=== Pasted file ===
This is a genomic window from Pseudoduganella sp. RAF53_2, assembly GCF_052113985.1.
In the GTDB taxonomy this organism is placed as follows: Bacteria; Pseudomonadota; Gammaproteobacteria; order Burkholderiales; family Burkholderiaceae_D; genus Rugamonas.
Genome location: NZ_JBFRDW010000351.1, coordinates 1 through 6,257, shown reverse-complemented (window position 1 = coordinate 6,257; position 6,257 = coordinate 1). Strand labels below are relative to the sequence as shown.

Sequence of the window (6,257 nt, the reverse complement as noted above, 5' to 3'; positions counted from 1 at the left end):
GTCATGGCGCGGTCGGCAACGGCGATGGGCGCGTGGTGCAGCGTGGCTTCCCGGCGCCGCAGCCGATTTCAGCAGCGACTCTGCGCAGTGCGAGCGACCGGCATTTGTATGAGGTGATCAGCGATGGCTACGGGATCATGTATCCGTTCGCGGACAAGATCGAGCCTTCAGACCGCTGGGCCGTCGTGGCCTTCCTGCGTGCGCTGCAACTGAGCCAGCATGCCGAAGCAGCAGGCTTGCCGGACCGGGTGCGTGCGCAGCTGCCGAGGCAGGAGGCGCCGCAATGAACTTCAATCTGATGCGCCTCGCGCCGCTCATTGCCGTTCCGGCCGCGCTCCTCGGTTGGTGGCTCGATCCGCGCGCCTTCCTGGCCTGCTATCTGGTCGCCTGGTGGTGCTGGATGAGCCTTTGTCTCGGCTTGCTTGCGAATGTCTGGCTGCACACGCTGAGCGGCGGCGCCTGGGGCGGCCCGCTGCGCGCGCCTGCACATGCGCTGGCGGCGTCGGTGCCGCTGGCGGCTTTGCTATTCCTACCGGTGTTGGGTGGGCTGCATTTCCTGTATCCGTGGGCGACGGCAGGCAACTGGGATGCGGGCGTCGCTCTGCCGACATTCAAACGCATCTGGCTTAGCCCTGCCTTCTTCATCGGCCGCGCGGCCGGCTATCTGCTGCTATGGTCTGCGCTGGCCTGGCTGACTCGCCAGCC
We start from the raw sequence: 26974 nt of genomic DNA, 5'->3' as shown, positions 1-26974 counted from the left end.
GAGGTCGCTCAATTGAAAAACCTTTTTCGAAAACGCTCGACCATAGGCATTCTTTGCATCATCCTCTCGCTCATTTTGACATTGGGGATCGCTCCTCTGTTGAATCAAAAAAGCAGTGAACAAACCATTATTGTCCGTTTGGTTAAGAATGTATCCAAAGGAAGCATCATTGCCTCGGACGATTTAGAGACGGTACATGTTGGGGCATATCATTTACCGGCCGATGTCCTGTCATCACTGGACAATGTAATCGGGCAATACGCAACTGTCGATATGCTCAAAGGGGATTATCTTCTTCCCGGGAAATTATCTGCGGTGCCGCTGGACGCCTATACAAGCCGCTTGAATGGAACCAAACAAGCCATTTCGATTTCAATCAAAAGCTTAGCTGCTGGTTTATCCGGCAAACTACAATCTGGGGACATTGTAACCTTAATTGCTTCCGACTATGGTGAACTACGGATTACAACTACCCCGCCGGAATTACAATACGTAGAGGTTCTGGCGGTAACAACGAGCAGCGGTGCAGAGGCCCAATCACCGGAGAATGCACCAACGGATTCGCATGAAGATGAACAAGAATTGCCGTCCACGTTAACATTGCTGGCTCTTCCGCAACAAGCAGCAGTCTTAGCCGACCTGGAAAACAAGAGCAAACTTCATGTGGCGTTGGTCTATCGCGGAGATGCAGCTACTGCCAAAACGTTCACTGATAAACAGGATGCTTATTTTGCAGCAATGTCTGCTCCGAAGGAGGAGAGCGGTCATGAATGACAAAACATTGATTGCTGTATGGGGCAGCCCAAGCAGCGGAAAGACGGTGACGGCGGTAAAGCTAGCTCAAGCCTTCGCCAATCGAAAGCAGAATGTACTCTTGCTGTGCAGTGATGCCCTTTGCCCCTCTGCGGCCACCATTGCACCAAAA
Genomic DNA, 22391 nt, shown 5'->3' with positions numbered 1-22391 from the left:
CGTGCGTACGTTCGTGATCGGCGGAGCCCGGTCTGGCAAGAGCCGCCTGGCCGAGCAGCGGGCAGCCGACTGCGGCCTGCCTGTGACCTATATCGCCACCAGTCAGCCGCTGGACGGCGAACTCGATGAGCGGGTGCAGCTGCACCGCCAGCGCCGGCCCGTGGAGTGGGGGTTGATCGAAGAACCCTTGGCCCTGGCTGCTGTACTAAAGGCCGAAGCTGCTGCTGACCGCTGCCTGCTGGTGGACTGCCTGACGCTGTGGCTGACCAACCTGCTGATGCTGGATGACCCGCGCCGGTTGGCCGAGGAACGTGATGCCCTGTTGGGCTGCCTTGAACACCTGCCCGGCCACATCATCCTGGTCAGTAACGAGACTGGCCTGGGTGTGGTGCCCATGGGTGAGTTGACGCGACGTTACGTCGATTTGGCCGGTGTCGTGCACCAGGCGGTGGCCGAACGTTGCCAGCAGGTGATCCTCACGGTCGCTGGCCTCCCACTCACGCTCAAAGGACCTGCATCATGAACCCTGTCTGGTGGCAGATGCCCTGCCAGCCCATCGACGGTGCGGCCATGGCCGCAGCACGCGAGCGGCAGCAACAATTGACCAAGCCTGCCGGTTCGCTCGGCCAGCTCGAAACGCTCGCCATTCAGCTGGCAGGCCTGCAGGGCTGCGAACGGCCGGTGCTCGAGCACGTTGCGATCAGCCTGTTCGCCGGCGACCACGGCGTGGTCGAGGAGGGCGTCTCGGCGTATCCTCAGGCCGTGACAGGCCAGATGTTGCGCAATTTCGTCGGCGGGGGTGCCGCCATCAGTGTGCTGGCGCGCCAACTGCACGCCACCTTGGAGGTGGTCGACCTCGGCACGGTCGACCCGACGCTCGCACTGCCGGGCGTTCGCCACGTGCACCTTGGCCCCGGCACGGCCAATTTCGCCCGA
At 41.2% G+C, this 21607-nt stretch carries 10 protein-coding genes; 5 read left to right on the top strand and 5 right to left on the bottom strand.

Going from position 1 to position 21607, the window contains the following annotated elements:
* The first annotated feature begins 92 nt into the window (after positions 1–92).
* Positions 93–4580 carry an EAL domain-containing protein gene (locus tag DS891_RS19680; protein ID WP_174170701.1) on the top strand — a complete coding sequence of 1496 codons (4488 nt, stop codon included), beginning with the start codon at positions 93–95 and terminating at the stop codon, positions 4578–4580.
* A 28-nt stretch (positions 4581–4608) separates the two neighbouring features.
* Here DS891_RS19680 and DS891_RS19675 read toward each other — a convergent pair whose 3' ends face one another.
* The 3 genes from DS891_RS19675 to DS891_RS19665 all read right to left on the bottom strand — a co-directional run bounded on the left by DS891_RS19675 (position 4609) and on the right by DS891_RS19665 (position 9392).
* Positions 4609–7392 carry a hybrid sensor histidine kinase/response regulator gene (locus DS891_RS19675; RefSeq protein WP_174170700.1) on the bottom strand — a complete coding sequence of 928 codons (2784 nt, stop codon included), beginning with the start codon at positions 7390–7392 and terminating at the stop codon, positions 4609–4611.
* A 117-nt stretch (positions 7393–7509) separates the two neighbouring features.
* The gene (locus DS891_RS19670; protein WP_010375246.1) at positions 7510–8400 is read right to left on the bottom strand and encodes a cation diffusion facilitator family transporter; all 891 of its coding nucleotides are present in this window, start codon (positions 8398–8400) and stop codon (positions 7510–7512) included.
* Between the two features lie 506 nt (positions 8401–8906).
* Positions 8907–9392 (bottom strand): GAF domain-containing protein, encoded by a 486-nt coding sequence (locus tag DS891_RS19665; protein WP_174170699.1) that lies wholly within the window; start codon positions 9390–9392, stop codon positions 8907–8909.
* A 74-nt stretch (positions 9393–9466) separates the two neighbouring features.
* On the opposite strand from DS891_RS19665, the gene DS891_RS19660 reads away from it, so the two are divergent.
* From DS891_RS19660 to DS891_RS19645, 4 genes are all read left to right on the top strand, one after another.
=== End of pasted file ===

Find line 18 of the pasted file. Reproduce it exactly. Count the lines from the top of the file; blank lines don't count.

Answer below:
* A 117-nt stretch (positions 7393–7509) separates the two neighbouring features.